Vera Rubin sent ripples throughout the scientific community, as her work proposed a novel recipe for our universe. While we once believed our universe to be full of matter, Rubin led us to see a universe dominated by dark matter and dark energy. Today, we understand the universe to be made up of nearly 95% dark energy and dark matter, leaving only 5% of baryonic matter (protons, neutrons, tables, chairs, humans, dogs, etc.). Despite its dominating presence, dark matter properties remain mysterious! For example, dark matter does not emit light or energy. Though difficult to detect, Vera Rubin guided the field of cosmology to determine this mysterious source of matter must dominate in our universe. This is the story of Dr. Rubin’s journey from astronomer to queen of the cosmos.
A Star in Motion
Vera Cooper Rubin was born July 23rd of 1928 in Philadelphia, Pennsylvania to two Jewish immigrant parents. Rubin wasted no time in exploring the cosmos. Her father, an electrical engineer, gifted her a telescope which she would use to explore the sky, far past her bedtime. But she wasn’t just looking at constellations; she sought to understand the motions of the stars. By high school, Rubin had made up her mind: she would be an astronomer. “I didn’t know a single astronomer, but I just knew that was what I wanted to do,” she said in an interview with the American Institute of Physics.
One of Rubin’s role models, astronomer Maria Mitchell, was the first astronomy professor at Vasaar College, an all-women’s college in New York. This, and a scholarship, led Rubin to attend Vasaar College where she would study astronomy and earn her bachelor’s degree in 1948. She hoped to continue her studies at Princeton University, though the Astronomy Department did not accept women. Unfazed, Vera continued her education in astronomy at Cornell where she received her Master’s of Science in 1951. Rubin earned her PhD from Georgetown University in 1954, with a focus on the “fluctuations in the space distribution of galaxies.”
Rubin joined the Carnegie Institution’s Department of Terrestrial Magnetism in 1965. She teamed up with astronomer W. Kent Ford Jr. and set out to map the mass distribution in spiral galaxies. To do this, they would create “rotation curves”, measuring how fast stars were rotating in a galaxy versus their radial distance from the galaxy’s center. The Newtonian law (first published by Isaac Newton in 1687) relates the force acting on a mass to the mass’s distance from the center of its orbit:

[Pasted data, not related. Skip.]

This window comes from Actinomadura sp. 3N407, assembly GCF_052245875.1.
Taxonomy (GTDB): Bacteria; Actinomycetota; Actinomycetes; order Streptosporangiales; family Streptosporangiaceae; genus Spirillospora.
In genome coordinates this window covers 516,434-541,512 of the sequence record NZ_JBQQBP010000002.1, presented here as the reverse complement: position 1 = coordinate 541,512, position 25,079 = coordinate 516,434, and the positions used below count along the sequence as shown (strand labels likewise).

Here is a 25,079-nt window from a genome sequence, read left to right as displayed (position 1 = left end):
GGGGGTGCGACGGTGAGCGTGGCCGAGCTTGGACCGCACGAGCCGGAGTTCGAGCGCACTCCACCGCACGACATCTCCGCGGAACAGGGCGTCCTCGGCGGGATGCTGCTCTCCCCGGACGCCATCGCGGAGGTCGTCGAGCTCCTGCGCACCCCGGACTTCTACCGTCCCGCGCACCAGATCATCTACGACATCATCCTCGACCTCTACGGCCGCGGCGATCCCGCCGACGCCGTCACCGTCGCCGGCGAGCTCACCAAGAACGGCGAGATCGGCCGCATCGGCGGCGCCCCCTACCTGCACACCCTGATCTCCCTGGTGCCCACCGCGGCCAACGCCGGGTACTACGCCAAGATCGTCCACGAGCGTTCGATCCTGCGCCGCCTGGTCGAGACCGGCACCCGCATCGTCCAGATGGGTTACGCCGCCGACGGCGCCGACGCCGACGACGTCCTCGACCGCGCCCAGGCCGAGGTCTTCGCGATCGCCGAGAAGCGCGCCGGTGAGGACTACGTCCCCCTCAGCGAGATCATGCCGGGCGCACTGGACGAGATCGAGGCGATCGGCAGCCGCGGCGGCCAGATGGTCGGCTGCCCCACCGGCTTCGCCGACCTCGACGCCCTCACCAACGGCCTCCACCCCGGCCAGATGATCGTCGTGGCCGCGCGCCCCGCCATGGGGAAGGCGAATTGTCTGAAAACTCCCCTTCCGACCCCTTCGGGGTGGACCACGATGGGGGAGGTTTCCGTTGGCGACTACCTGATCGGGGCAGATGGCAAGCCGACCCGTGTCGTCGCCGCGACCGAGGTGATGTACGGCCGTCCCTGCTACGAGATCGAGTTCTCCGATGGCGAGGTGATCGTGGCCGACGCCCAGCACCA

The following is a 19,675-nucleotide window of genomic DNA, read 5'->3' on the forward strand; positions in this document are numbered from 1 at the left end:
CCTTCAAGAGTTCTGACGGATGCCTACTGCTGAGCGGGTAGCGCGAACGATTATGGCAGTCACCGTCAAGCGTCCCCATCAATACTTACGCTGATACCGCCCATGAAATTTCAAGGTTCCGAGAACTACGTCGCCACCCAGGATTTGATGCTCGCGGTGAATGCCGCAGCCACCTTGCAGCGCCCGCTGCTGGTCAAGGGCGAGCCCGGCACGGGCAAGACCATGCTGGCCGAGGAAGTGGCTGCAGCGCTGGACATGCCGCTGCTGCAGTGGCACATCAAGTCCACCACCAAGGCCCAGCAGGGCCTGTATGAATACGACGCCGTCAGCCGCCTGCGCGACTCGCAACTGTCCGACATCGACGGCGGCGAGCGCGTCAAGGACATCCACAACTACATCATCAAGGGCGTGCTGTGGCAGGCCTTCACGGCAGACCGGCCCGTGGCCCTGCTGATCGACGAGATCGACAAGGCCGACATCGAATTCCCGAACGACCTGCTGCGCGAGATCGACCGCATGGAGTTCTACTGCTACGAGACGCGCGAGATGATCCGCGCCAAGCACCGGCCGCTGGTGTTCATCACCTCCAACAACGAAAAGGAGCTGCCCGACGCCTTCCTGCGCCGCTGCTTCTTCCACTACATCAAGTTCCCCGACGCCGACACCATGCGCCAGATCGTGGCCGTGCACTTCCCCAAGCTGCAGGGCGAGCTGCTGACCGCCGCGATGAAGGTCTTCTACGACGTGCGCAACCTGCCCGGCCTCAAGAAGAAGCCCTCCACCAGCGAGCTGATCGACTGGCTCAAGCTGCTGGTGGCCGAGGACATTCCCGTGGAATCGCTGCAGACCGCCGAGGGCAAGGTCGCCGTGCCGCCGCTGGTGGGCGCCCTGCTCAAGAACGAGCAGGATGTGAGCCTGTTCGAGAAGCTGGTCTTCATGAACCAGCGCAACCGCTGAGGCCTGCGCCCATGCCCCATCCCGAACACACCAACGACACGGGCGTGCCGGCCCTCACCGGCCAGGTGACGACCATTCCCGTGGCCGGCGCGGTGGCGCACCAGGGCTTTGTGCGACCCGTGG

For example, the force acting on any star rotating around a galaxy’s center is expected to decrease as we travel from the galaxy’s center. Rubin and W. Kent Ford Jr.’s measurements told a very different story.
In 1978, they published the rotation curves of 10 galaxies (Fig. 2). To their surprise, the stars on the outskirts of the galaxies were not slowing down… in fact they sped up! This suggested there was some extra mass responsible for speeding up the stars. This extra mass is what we now understand to be dark matter. Rubin continued measuring the rotation curves of galaxies, reinforcing the theory that galaxies are surrounded by dark matter, pushing stars on the outskirts to zoom around their center.
Though overlooked by the Nobel Prize Committee (often cited as a major oversight), Dr. Vera Rubin was elected to the National Academy of Science in 1981 and was awarded the National Medal of Science by President Bill Clinton in 1993 (to name a few of her many accolades). When Vassar College awarded her the Distinguished Achievement Award in 2007, she said her education had given her “the confidence that I could learn anything I wanted to know.” Rubin continued to study the cosmos and lead an active research life until final years of her life, publishing the rotation curves of dozens more universes.
Rubin passed away December 25th of 2016 in Princeton, New Jersey at 88 years old. Her love for astronomy continues to inspire those who follow. The upcoming Large Synoptic Survey Telescope in Chile, a decade-long survey with the mission to study dark matter, will be named The Vera C. Rubin Observatory. This is the first national observatory named after a woman.
Her work pushed astronomers to probe the composition of galaxies, modelling mass distribution throughout the universe. Rubin’s spirit shines throughout her career, as she unearthed fundamental truths of the universe while inspiring those who follow. We stand on the shoulders of giants and are lifted to the cosmos by Vera.